Former students at the Christian Youth Theater in El Cajon say teachers molested them while they attended the theater school.
What started out as a Facebook post from a single Christian Youth Theater (CYT) alum has cascaded into dozens of similar allegations from former students who say teachers sexually groomed or discriminated against them.
NBC 7 is not posting those messages as they were victims of sexual abuse.
Christian Youth Theater is a national after-school theater company with a location in El Cajon, and chapters across the country. According to those former students that NBC 7 Investigates spoke to, the abuse dated back to the 1980s and occurred on and off the East County campus. None of the victims that NBC 7 spoke with reported any allegations with a current CYT employee.
But an attorney for some of the victims says that doesn’t mean abuse wasn’t rampant at the theater school.
“There are multiple perpetrators who molested numerous children at CYT,” said attorney Jessica Pride, who represents two former students and has been in touch with multiple others.
“Child sex abuse is a death sentence,” said Pride, a specialist in cases of child sex assault and other sex crimes. “Research shows that once a child has been molested in their formative years, it is something they grapple with for the rest of their lives. Survivors have options - they can contact police to put perps behind bars to make sure they can’t hurt more children. Survivors can also contact a lawyer to get resources – money – to pay for lifetime of therapy and to hold CYT accountable.”
Pride says she believes school administrators knew about the abuse.
“CYT knew of the abuse for years and they created an environment that not only fostered it but allowed for it to happen and then brushed it under the rug,” added Pride.
NBC 7 contacted Christian Youth Theater president, Janie Russell Cox, for a statement on the allegations.
Russell Cox said the school plans to hold a news conference in the coming days, and that, “We are working together with a diverse, professional team, and staying within the legal boundaries during these critical hours.”
In a Facebook post after the allegations surfaced, Russell Cox wrote, “We are deeply saddened to learn about the statements that have recently been made on social media involving former CYT students, and we want you to know that we take these allegations very seriously.”
But a response on social media is not enough for some former alumni. They say sexual misconduct was one of many issues at the East County theater school.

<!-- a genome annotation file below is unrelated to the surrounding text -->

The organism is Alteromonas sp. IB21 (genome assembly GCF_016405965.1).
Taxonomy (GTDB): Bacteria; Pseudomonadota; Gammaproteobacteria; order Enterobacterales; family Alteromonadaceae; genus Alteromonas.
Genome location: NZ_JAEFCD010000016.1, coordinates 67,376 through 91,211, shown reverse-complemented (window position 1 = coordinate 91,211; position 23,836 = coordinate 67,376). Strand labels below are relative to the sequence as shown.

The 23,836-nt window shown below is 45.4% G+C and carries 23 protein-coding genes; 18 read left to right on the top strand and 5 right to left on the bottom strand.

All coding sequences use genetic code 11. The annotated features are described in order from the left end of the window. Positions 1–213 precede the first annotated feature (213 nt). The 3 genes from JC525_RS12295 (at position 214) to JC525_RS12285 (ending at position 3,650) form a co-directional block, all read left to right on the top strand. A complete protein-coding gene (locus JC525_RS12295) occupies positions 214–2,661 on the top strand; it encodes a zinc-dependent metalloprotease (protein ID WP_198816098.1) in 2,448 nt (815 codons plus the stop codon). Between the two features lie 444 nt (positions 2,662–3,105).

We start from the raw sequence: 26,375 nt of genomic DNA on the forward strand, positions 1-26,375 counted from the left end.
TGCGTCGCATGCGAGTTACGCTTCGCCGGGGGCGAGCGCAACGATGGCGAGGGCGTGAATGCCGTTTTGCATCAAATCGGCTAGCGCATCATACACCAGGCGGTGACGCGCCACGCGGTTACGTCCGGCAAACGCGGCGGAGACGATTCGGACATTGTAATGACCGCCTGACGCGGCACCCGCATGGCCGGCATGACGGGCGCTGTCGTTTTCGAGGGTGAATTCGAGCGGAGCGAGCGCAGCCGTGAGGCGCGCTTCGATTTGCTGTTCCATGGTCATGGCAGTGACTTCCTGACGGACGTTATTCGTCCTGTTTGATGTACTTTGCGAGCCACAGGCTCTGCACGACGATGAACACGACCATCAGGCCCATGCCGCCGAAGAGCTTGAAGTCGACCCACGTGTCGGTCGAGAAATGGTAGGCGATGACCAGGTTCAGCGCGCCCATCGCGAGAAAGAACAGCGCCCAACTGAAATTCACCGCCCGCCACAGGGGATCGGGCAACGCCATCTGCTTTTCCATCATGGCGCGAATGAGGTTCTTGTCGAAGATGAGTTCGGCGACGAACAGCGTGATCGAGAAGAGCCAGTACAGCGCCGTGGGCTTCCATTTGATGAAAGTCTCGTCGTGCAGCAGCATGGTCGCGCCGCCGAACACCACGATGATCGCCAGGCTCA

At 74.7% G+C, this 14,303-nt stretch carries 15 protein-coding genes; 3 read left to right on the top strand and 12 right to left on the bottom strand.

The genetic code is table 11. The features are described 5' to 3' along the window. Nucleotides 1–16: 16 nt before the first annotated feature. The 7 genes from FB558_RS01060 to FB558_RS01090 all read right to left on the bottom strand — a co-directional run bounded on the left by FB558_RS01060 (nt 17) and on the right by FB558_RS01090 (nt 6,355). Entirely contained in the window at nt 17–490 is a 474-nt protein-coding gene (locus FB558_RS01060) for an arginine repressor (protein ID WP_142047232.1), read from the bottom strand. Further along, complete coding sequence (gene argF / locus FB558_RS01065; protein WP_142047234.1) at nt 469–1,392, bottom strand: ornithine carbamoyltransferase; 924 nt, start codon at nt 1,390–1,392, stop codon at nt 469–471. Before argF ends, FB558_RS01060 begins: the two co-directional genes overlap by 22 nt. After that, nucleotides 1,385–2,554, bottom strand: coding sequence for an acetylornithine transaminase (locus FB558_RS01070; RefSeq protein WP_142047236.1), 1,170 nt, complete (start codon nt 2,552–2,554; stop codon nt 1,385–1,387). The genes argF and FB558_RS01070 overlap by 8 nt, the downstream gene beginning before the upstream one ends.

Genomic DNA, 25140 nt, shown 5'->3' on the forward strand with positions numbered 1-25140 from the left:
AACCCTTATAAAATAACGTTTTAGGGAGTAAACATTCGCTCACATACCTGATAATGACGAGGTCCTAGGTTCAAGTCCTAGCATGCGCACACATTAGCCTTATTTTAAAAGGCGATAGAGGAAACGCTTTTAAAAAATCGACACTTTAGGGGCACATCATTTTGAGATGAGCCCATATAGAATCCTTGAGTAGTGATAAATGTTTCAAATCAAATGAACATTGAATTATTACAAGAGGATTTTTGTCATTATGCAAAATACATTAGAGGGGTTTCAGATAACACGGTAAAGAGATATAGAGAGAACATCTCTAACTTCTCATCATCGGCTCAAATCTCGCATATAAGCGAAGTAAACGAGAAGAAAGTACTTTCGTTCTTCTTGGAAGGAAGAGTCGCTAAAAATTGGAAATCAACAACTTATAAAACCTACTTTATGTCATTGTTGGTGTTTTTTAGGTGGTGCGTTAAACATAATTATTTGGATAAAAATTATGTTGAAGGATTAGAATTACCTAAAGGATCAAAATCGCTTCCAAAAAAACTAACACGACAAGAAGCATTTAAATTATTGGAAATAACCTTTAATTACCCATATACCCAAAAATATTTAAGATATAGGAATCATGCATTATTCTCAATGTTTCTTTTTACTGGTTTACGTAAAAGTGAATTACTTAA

Loxie Gant is a CYT alumni who now works with victims of sexual abuse.
“It’s been sort of a communal reckoning of things that people experienced as children, be it instances of racism, LGBTQ discrimination, sexual abuse or even just misconduct – things that weren’t appropriate. They’re all sort of coming forward at the same time,” Gant told NBC 7.
Gant says she and the victims she spoke to took issue with CYT’s statement on social media. “The word ‘allegation,’ the word ‘learn,’ the word ‘listening,’ was really hard. The victims felt the statement was very disingenuous and that they weren’t being believed.”
Charnette Batey is another former CYT student. Since attending the school in the early 2000s, Batey has performed in Broadway plays including Hamilton.
Batey says that while she was not a victim of any sexual abuse, she witnessed teachers acting in an inappropriate manner with younger female students.
Batey says for her, the problems involved racial discrimination at CYT.
“I was the only black girl involved in the shows,” Batey told NBC 7. “It was clear to me that diversity was not a priority. Instead I was a token, a ‘random black girl.’
Batey said examples of the discrimination came in the roles she was given to play.
“At CYT I wasn’t given leading roles. I didn’t have money, and I wasn’t a big CYT rich family. When there was a leading role that could have been for a Black I wasn’t “good enough” I was skipped over and it was given to a white person. I remember having a line in a show called Snoopy. My line was, ‘aren't the clouds beautiful Charlie Brown? They look like big balls of cotton.“
Added the performer, “They never celebrated me as a black child, they never worked to include or to advocate for diversity. I was never celebrated or recognized until I found success outside of CYT. and outside of the color of my skin.”
Watch Batey’s full statement in the video below.